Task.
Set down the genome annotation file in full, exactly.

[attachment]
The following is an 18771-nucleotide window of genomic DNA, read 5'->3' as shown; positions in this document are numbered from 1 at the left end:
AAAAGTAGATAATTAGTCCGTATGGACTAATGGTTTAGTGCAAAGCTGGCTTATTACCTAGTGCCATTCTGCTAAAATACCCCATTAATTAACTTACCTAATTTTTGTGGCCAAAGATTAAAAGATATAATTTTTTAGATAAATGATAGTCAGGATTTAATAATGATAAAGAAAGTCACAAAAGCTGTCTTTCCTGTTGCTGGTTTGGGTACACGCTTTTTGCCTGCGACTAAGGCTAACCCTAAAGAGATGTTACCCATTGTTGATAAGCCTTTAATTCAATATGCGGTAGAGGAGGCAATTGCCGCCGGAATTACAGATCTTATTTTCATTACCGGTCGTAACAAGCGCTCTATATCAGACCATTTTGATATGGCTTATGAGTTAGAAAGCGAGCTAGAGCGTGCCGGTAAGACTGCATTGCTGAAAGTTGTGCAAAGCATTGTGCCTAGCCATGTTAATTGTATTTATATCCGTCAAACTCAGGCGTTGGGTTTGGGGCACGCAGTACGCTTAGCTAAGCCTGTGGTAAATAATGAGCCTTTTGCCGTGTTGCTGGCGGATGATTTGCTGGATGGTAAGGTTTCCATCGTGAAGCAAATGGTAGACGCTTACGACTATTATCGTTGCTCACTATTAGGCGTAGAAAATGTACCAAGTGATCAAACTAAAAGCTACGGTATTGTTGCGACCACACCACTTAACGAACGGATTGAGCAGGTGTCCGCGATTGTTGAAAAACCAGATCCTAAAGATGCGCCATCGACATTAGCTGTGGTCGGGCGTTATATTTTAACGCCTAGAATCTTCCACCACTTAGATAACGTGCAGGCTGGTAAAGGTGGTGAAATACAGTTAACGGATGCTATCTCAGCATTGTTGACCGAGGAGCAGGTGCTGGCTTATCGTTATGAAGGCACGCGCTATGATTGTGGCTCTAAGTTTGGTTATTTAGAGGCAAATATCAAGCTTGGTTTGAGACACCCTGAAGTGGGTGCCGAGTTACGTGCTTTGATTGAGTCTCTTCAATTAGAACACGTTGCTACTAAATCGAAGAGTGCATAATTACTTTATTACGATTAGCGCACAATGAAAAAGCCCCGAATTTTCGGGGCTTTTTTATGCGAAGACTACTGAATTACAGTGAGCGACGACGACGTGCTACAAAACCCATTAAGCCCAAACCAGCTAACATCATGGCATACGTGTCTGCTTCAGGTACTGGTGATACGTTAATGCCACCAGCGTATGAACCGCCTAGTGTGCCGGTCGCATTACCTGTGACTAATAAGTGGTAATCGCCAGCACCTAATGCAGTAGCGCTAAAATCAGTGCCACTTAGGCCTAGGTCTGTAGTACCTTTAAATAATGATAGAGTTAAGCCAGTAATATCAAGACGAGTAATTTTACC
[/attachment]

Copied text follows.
The following is an 18771-nucleotide window of genomic DNA, read 5'->3' as shown; positions in this document are numbered from 1 at the left end:
AAAAGTAGATAATTAGTCCGTATGGACTAATGGTTTAGTGCAAAGCTGGCTTATTACCTAGTGCCATTCTGCTAAAATACCCCATTAATTAACTTACCTAATTTTTGTGGCCAAAGATTAAAAGATATAATTTTTTAGATAAATGATAGTCAGGATTTAATAATGATAAAGAAAGTCACAAAAGCTGTCTTTCCTGTTGCTGGTTTGGGTACACGCTTTTTGCCTGCGACTAAGGCTAACCCTAAAGAGATGTTACCCATTGTTGATAAGCCTTTAATTCAATATGCGGTAGAGGAGGCAATTGCCGCCGGAATTACAGATCTTATTTTCATTACCGGTCGTAACAAGCGCTCTATATCAGACCATTTTGATATGGCTTATGAGTTAGAAAGCGAGCTAGAGCGTGCCGGTAAGACTGCATTGCTGAAAGTTGTGCAAAGCATTGTGCCTAGCCATGTTAATTGTATTTATATCCGTCAAACTCAGGCGTTGGGTTTGGGGCACGCAGTACGCTTAGCTAAGCCTGTGGTAAATAATGAGCCTTTTGCCGTGTTGCTGGCGGATGATTTGCTGGATGGTAAGGTTTCCATCGTGAAGCAAATGGTAGACGCTTACGACTATTATCGTTGCTCACTATTAGGCGTAGAAAATGTACCAAGTGATCAAACTAAAAGCTACGGTATTGTTGCGACCACACCACTTAACGAACGGATTGAGCAGGTGTCCGCGATTGTTGAAAAACCAGATCCTAAAGATGCGCCATCGACATTAGCTGTGGTCGGGCGTTATATTTTAACGCCTAGAATCTTCCACCACTTAGATAACGTGCAGGCTGGTAAAGGTGGTGAAATACAGTTAACGGATGCTATCTCAGCATTGTTGACCGAGGAGCAGGTGCTGGCTTATCGTTATGAAGGCACGCGCTATGATTGTGGCTCTAAGTTTGGTTATTTAGAGGCAAATATCAAGCTTGGTTTGAGACACCCTGAAGTGGGTGCCGAGTTACGTGCTTTGATTGAGTCTCTTCAATTAGAACACGTTGCTACTAAATCGAAGAGTGCATAATTACTTTATTACGATTAGCGCACAATGAAAAAGCCCCGAATTTTCGGGGCTTTTTTATGCGAAGACTACTGAATTACAGTGAGCGACGACGACGTGCTACAAAACCCATTAAGCCCAAACCAGCTAACATCATGGCATACGTGTCTGCTTCAGGTACTGGTGATACGTTAATGCCACCAGCGTATGAACCGCCTAGTGTGCCGGTCGCATTACCTGTGACTAATAAGTGGTAATCGCCAGCACCTAATGCAGTAGCGCTAAAATCAGTGCCACTTAGGCCTAGGTCTGTAGTACCTTTAAATAATGATAGAGTTAAGCCAGTAATATCAAGACGAGTAATTTTACC